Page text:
And I feel liberated that I no longer have to lie about SC or give him credit for the thoughtful Christmas gifts I paid for with my hard earned cash.  And now I can make Christmas about the other Him: the one Jesus Christ whom I do truly believe in and love with all my heart.

After a few minutes of stunned, panicked silence, her whole 8.96 years of life came crashing down around her.  So I video-taped it.   It's funny yet also tragic.  Hopefully she'll forgive me someday.  It's hard for her to loose the fantasy, but we'll still make Christmas magical through Christ, family togetherness, gift-giving, and being Santa for those who need it most.

Monday, August 11, 2014


A year ago in July and August, I had a very difficult summer.  I had extreme anxiety and jitters, countered with extreme exhaustion.

On the one hand, I would be unable to hold still, with impulsive bursts of energy in which I would start painting a room or start driving cross-country at 10:30 at night.  On the other hand, I would completely crash in total exhaustion.   All my senses were on hyper-alert making me so anxious and paranoid that sometimes I was afraid to drive on the freeway at all.  Getting out of bed, going to work every day, attempting any activity that required any sort of exertion was totally daunting.  Being on constant high-alert, no matter how much sleep I got I could not manage to recharge my batteries.  

That summer we saw fireworks, I ran a 5K on the spur of the moment, we went on a 1600 mile road trip, I took the kids camping, I painted the basement, we entertained company, and more.  But all I remember was constantly having to muster energy hour by hour, and really just wanting to sleep all the time. We'd make plans for the evening, and I'd have to take a nap before I felt like I could go. It was kind of like the exhaustion I felt when I was newly pregnant, and I wasn't pregnant.  Combine that with the depression I was already experiencing--with a financially difficult year, moving, and two job changes--I felt like a total mess.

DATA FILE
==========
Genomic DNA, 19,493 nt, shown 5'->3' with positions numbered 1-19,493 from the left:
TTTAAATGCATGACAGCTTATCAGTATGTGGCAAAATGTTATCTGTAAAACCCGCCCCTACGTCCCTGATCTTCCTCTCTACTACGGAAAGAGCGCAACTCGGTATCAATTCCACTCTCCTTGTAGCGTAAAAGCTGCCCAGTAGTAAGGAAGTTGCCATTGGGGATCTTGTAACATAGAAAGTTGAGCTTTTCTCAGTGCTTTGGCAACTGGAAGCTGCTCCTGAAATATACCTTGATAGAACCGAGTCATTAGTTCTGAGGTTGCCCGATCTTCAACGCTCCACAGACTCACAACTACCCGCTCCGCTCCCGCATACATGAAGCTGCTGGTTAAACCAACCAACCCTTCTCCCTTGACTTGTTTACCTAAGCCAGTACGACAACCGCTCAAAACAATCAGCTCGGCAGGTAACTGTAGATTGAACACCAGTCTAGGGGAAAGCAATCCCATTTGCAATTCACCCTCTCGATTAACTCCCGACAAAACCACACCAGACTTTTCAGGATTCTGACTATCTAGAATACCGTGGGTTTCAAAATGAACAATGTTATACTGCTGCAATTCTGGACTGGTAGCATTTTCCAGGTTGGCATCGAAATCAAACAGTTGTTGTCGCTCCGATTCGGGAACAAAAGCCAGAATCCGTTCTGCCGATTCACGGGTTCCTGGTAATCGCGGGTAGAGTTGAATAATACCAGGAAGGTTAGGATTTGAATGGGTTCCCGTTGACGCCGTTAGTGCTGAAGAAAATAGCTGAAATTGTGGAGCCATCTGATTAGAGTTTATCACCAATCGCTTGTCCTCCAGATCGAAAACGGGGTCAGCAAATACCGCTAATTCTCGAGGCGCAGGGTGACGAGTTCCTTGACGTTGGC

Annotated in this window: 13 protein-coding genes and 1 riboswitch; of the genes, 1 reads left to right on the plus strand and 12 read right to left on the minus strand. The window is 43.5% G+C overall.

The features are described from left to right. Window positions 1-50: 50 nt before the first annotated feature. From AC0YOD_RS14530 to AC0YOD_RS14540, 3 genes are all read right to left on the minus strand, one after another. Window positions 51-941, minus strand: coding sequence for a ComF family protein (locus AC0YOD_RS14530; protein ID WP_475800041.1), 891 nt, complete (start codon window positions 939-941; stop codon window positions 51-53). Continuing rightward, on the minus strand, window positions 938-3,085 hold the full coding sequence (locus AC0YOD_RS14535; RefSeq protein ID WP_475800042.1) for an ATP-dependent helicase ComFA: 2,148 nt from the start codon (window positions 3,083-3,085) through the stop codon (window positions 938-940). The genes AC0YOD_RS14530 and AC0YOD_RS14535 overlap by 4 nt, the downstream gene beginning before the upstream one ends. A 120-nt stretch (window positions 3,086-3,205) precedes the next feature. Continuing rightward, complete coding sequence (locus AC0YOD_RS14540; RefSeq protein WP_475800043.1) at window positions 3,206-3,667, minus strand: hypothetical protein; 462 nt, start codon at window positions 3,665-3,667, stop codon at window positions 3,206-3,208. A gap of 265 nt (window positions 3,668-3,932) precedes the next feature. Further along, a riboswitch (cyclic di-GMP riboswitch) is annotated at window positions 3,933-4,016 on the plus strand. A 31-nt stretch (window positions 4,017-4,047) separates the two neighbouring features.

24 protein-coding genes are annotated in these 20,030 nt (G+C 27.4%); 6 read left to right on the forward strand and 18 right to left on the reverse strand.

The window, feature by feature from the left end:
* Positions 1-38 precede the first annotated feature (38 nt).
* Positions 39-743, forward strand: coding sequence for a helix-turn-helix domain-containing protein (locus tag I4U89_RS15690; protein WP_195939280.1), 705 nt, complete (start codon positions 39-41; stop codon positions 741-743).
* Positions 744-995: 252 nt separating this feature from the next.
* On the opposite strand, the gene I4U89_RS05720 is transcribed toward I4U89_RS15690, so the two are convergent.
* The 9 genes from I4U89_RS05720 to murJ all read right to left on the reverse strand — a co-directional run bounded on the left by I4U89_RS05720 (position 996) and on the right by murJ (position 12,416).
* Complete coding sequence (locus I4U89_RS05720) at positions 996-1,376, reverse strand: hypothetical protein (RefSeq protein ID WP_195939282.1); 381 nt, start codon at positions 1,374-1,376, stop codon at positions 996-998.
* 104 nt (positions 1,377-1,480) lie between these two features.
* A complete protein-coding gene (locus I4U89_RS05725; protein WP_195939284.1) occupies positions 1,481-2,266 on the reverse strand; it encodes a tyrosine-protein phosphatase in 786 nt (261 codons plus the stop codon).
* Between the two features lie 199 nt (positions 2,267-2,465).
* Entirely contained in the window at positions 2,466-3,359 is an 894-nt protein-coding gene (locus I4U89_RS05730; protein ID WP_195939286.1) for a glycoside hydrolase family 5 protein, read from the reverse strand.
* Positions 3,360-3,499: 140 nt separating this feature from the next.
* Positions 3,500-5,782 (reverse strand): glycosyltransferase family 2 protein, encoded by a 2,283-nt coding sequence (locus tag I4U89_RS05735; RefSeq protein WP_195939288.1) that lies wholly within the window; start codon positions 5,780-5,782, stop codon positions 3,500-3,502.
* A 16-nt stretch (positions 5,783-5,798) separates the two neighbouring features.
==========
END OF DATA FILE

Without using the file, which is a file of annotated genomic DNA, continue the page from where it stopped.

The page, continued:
It wasn't until my sister and I compared notes on a new medication we had both tried that I connected the dots.  She had had similar side effects to my mania/exhaustion, and it was like a light-bulb turning on. In June I had started taking Abilify.  Abilify is a medication that is supposed to augment the effect of anti-depressant medications.  Instead, it had the effect on me of amplifying my anxiety and depression, and making me even less energized than my already low-energy self. The same thing had happened to my sister.

Flash-forward to this summer.  I also painted a room, saw fireworks, went hiking, went camping, spent time at the pool, and entertained company.  Yeah, I'm tired, but I feel much different. Looking at the stark contrast from last summer to this has been surprising. I've been able to enjoy family activities and work on projects without completely depleting myself.  I may not be the most energetic person to begin with, and I have had depression for a long time, but I feel more like myself now than I did a year ago.

I just keep looking back at last summer as lost time.  Everything that has happened this year seems to be defined by how it is different, and better, from last year.  My Abilify trial (and failure) has created a reference point for me.

Since then, I have found a good balance of medications that allows me to be functional, happy, and hopeful, and I feel a little bit like me!

Friday, August 01, 2014


Fun day at the zoo with Sorenson cousins. The kids were more interested in climbing on animal statues than look at actual live animals. Figures. Highlights included the bats, elephants, and giraffes. The kids always love going on the train and carousel.  They got to touch a turtle!

Thursday, July 03, 2014

Spartan Warriors

Last Saturday was the much anticipated Spartan race!

Chris has been training for several months, including trail running, running with weights, running soaking wet, climbing, throwing, pull-ups, push-ups, burpees and more. The biggest challenge would be to do them all in the space of a few hours on a hilly, 12 mile course!   In all, Spartan is a test of endurance and strength.